The Office of the Inspector General (OIG) says that its work to date in 2018 has found that “the Global Fund partnership has achieved substantial results across all three diseases, with material increases in particular in the coverage of services.”
The OIG also says that the enhancement of financial controls over the years has significantly contributed to a decrease in large cases of fraud and unsupported transactions. However, the Global Fund still faces a number of challenges, the OIG states, including finding missing cases of TB, improving the quality of services and managing the process at country level of transitioning away from Global Fund support.
The OIG makes these observations in a progress report provided to the Audit and Finance Committee (AFC) and to the Board prior to the Board’s meeting in Geneva on 14–15 November.
In his presentation delivered at the Board meeting, Inspector General Mouhamadou Diagne affirmed that “the high-level picture is good on the programmatic side,” while also acknowledging the challenges identified in the Board document.
This article reports on the contents of the progress report, including (a) strategic themes identified by the OIG; (b) progress on the OIG’s 2018 work plan; and (c) the OIG’s 2019 work plan and budget. (The GFO will provide a full update on the agreed management actions emanating from OIG audits and investigations in a subsequent issue.)
The OIG said that its work so far in 2018 has identified four strategic themes:
- Global Fund grants are achieving substantial impact;
- Finding the missing TB cases remains challenging;
- Managing the transition from the Fund is difficult; and
- There is a continuing focus on improving financial controls.
Below, we briefly examine each theme.
The OIG said that the Global Fund partnership has achieved substantial results across all three diseases in the countries reviewed so far in 2018. Antiretroviral treatment coverage has significantly increased; similar progress has been achieved in reducing the malaria burden; and TB programs continue to have satisfactory treatment success rates in most of the countries.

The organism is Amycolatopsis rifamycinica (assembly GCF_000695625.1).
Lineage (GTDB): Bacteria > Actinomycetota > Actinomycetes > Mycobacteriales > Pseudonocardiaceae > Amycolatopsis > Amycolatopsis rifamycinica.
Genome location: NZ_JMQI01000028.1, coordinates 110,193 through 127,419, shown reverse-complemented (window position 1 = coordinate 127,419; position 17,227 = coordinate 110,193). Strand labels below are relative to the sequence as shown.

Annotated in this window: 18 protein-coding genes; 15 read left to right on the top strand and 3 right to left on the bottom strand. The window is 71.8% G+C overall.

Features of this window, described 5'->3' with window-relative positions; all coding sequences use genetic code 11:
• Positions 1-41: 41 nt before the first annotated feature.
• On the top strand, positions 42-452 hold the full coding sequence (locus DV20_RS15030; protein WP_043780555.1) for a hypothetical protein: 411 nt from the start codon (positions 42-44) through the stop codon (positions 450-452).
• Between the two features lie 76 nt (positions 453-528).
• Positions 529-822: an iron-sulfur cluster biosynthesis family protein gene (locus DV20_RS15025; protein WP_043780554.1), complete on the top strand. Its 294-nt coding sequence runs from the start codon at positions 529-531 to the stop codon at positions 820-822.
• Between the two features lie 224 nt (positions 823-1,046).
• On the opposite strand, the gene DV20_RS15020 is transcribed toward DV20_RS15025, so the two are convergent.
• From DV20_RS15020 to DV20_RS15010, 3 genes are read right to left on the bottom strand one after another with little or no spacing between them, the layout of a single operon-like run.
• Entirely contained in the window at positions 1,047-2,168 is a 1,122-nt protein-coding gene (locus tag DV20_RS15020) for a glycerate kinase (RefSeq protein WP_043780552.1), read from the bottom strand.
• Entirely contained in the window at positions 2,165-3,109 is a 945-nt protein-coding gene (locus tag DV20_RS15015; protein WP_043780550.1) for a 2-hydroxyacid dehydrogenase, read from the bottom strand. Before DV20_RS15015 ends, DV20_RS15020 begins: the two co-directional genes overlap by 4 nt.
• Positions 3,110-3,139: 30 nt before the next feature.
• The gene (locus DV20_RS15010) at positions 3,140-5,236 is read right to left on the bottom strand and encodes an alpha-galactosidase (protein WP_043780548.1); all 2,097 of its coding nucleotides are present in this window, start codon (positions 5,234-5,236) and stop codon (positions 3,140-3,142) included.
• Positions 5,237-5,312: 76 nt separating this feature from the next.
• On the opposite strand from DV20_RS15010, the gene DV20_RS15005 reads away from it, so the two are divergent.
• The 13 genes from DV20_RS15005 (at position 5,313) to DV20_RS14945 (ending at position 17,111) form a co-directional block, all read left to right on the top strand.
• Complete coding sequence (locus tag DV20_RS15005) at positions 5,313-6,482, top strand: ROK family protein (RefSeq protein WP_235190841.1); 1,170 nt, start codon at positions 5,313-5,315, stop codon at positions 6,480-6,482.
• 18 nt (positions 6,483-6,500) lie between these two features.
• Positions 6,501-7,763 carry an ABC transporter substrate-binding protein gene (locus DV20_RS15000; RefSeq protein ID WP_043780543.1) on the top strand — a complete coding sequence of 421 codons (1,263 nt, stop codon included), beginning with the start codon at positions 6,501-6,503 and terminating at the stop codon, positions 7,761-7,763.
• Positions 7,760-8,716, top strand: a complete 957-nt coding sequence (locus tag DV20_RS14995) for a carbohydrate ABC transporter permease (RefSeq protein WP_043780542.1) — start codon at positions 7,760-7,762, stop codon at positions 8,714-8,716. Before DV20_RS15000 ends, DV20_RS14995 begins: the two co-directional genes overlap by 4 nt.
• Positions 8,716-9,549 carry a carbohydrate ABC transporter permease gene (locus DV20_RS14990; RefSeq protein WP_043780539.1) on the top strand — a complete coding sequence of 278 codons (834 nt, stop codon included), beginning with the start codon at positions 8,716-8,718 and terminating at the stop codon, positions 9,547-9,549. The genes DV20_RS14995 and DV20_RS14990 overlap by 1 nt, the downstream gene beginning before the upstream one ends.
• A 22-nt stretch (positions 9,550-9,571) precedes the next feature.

At the same time, the OIG said that programs have not been as successful in addressing some of the recurring challenges in the quality of services; and that these challenges constitute a risk to the Global Fund’s goal of sustaining gains already achieved.
For instance, the OIG said, its reviews have found that HIV diagnosis is not consistently performed in line with national guidelines. Example: In Myanmar, less than 45% of people who inject drugs who were reached by prevention programs were tested for HIV –– despite an extremely high prevalence in this population.
Retention of patients on antiretroviral treatment remains a challenge, the OIG stated. Example: In Niger, about 40% of the patients initiated on treatment were being lost to follow-up in six of the 10 sites visited by the OIG.
Missing TB cases
The OIG said that although its audits continue to see improvements in TB success rates, most high-burden countries face significant challenges finding missing TB and MDR-TB cases. Example: Preliminary findings from Bangladesh’s latest TB prevalence survey showed estimated detection rates of 62% and 53%, respectively, of incidence and prevalence cases, with a large proportion of cases detected at advanced stages of the disease.
Transitions are primarily a country-led process rather than a Global Fund process, the OIG said. Successful transition requires focused engagement on the part of all stakeholders, including governments, the Global Fund Secretariat, the Board, partners, donors and civil society organizations.
The OIG said that although the Secretariat has tailored and enhanced key processes underlying transition, including early planning, it needs to improve monitoring of grant components involved in transition. Standard grant indicators alone are not sufficient, the OIG noted.
Some countries that are not yet transitioning have proactively assumed responsibility for activities previously financed by the Global Fund, the OIG said. However, it added, there are significant risks associated with such changes that have not always been assessed and mitigated. Example: In Ukraine, the Ministry of Health has begun to assume roles previously executed by civil society organizations; however, the risks related to respecting patients’ rights and access to services by key populations are not being adequately managed.
[See GFO 342 article on the OIG’s report on transition management processes.]
The OIG said that its audits so far in 2018 continue to highlight previously reported trends towards improvements in Global Fund processes and controls to manage financial and fiduciary risks. Example: In Vietnam, despite the high intrinsic risks associated with material amounts of cash payments at provincial and district levels, the overall financial controls over Global Fund grants have proved effective and the programs have generally experienced good absorption rates.
2018 work plan
The OIG reported that it is making good progress on its 2018 work plan. For example, all internal audits and 12 of its 13 country audits are either in progress or have been completed.